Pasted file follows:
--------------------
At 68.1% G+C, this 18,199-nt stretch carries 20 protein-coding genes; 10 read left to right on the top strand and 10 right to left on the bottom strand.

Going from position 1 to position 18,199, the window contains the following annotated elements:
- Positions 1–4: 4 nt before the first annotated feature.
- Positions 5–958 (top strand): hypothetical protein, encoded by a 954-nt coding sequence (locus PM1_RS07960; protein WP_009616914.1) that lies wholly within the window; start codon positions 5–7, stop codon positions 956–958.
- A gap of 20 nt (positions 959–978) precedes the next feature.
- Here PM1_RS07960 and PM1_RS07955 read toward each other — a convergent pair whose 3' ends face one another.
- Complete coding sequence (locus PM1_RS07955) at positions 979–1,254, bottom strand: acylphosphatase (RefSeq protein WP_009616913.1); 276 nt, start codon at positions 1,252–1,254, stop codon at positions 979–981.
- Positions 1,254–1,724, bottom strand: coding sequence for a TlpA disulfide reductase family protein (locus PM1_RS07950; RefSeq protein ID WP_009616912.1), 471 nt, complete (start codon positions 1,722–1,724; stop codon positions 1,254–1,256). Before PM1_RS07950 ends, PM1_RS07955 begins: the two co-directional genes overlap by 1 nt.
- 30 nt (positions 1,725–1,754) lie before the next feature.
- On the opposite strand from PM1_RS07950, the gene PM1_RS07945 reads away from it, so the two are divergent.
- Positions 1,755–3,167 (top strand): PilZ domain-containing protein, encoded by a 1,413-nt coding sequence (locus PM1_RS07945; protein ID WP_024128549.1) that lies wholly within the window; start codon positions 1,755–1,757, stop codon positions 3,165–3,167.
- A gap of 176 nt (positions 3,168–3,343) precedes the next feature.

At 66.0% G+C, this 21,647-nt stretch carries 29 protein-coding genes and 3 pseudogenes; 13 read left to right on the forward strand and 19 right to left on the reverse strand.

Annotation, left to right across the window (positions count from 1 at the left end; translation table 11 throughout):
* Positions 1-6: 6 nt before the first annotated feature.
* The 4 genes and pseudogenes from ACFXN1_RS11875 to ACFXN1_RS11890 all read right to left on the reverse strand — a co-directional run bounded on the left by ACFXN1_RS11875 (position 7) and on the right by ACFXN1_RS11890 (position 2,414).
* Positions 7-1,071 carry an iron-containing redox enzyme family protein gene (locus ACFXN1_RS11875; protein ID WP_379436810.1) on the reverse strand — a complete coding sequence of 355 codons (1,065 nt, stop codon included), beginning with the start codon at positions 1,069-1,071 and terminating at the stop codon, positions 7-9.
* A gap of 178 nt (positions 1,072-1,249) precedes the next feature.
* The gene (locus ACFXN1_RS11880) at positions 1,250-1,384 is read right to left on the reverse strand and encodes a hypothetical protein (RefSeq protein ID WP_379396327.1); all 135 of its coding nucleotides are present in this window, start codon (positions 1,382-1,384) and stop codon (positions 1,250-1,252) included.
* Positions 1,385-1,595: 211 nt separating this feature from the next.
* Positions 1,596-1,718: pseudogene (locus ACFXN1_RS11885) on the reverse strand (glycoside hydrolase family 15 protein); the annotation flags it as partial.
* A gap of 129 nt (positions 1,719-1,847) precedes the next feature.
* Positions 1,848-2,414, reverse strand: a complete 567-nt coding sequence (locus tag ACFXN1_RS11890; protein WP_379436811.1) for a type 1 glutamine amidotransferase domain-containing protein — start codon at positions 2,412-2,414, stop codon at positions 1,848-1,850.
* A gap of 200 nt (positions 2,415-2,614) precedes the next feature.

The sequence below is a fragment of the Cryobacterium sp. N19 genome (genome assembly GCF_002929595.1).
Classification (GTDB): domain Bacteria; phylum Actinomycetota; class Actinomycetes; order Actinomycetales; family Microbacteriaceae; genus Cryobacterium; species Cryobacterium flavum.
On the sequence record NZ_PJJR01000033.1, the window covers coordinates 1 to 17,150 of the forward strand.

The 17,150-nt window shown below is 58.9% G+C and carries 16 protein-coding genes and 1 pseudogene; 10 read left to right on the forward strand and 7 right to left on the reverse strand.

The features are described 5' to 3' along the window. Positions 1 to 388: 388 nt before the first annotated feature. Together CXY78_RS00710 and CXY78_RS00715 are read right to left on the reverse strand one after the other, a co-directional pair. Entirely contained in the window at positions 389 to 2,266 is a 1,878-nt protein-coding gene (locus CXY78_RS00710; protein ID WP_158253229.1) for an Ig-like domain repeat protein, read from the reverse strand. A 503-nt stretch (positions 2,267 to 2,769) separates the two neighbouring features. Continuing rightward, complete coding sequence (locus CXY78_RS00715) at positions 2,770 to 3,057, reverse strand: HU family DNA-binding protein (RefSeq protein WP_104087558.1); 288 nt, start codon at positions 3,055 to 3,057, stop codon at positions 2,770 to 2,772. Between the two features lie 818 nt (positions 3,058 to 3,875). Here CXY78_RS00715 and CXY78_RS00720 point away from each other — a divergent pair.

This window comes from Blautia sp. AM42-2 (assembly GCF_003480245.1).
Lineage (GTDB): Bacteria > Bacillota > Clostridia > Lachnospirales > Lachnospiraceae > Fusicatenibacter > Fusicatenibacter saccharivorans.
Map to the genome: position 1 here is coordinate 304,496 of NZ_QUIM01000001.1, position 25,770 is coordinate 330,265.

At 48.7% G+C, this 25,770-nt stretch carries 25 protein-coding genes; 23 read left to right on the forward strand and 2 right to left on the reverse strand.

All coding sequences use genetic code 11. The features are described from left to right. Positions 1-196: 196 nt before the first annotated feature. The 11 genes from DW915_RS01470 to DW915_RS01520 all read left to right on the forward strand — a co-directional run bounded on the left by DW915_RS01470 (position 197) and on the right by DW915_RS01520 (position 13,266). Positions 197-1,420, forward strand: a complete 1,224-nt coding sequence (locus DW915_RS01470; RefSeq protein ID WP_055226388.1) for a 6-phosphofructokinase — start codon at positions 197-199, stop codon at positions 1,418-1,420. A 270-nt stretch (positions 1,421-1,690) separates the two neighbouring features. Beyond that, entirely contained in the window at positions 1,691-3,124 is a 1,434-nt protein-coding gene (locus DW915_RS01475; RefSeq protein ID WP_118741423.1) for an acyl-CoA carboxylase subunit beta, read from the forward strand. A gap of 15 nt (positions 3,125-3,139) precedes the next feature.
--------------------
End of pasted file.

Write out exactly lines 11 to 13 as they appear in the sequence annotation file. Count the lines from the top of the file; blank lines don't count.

- Positions 1,755–3,167 (top strand): PilZ domain-containing protein, encoded by a 1,413-nt coding sequence (locus PM1_RS07945; protein ID WP_024128549.1) that lies wholly within the window; start codon positions 1,755–1,757, stop codon positions 3,165–3,167.
- A gap of 176 nt (positions 3,168–3,343) precedes the next feature.

At 66.0% G+C, this 21,647-nt stretch carries 29 protein-coding genes and 3 pseudogenes; 13 read left to right on the forward strand and 19 right to left on the reverse strand.